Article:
At press time, the state of Mississippi is considering a similar lawsuit.

Legal experts predict the lawsuits face uphill battles as China is protected by sovereign immunity.


Will Tuition Lawsuits Go Viral?
Wednesday, April 15 2020

At least two of the nation's more than 5,300 colleges are being sued by their students after spring semester classes have moved online to adhere to social-distancing requirements.

Lawsuits seeking class action status have been filed against Drexel University and the University of Miami, alleging that the schools are failing to give them the experiences they have paid for: in-person instruction. With classes moved online, students are seeking refunds of tuition, room and board and fees.

“The students are going to have an uphill battle unless a school has actually shut down and they’re not getting credit,” said James Keller, co-chair of the higher-education practice at Saul Ewing Arnstein & Lehr LLP in Philadelphia, where Drexel is. “The basic contractual agreement is, I pay tuition, and if I satisfy academic requirements, you give me credit. That’s still happening.”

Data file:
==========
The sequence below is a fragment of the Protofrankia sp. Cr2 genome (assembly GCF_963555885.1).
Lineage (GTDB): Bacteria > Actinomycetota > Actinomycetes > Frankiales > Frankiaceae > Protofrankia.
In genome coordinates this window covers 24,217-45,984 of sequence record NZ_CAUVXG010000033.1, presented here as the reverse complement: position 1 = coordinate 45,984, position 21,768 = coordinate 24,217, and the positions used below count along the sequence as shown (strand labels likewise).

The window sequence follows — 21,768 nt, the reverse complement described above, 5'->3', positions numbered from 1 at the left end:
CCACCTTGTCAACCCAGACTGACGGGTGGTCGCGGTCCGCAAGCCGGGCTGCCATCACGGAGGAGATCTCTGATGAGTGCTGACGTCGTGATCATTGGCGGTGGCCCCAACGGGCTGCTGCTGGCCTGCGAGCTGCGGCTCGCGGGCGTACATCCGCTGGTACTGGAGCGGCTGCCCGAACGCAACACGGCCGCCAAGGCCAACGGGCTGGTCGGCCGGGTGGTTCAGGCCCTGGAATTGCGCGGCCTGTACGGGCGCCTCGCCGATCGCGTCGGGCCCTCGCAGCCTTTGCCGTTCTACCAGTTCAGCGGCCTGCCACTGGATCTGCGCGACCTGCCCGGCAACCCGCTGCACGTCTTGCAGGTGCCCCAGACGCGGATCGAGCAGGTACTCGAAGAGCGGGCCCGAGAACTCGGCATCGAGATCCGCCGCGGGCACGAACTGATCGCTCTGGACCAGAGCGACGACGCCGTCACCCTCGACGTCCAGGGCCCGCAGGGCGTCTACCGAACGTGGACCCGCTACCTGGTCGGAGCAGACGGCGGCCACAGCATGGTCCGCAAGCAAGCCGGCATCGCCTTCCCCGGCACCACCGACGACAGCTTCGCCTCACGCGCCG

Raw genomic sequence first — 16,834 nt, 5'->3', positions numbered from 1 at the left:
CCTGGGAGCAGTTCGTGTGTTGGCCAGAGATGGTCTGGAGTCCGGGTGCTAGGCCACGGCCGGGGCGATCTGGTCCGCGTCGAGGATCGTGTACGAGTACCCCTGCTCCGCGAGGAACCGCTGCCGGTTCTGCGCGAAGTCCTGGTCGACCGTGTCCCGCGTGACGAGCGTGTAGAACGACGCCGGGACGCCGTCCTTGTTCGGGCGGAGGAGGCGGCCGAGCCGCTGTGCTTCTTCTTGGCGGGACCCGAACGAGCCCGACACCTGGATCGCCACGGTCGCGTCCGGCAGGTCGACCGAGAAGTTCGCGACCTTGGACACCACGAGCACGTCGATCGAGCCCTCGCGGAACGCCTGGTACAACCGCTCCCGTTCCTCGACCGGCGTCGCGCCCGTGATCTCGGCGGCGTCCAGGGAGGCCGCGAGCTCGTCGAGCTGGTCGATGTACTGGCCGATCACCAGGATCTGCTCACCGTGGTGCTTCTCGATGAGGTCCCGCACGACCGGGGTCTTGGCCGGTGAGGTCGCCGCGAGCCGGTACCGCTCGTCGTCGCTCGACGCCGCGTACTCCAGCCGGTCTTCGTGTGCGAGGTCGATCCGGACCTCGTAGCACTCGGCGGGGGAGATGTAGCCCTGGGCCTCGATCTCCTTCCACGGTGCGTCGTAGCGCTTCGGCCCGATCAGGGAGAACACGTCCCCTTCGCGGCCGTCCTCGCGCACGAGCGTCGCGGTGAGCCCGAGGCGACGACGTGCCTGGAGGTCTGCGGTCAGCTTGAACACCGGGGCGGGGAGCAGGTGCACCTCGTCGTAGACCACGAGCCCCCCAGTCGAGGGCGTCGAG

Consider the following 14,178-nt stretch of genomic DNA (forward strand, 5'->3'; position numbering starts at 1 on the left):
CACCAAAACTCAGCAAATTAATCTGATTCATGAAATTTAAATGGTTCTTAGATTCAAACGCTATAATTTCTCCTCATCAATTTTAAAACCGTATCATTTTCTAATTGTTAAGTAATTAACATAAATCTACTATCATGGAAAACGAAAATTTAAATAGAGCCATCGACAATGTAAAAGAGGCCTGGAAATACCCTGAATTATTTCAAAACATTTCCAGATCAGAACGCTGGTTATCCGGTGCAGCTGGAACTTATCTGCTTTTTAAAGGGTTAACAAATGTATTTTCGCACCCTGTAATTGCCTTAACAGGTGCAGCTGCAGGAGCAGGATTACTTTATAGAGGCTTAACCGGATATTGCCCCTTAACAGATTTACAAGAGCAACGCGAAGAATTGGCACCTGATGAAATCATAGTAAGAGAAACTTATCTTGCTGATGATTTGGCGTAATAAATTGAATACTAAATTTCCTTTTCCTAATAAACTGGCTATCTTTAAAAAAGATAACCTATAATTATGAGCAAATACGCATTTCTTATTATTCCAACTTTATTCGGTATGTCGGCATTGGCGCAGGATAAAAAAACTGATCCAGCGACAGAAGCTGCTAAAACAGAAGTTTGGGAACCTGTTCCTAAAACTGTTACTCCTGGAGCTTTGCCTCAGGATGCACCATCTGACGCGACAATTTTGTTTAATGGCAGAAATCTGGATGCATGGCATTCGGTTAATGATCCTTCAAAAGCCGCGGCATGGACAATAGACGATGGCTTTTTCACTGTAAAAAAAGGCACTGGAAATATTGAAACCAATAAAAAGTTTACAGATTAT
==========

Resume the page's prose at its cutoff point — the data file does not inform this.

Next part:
According to news reports, Roy Willey, a lawyer at the Anastopoulo Law Firm in South Carolina, the firm that filed the cases against the University of Miami and Drexel, said the schools weren’t providing students with the experience they were promised.

“The on-campus learning experience is very different than it is online; these student’s didn’t sign up to online colleges,” said Mr. Willey, who filed the cases.


There’s No Cure for Frivolous
Wednesday, April 08 2020

Fox News is being sued by a nonprofit in Washington state, accusing the major news network of violating a consumer protection law by engaging in a “campaign of deception” regarding the COVID-19 pandemic.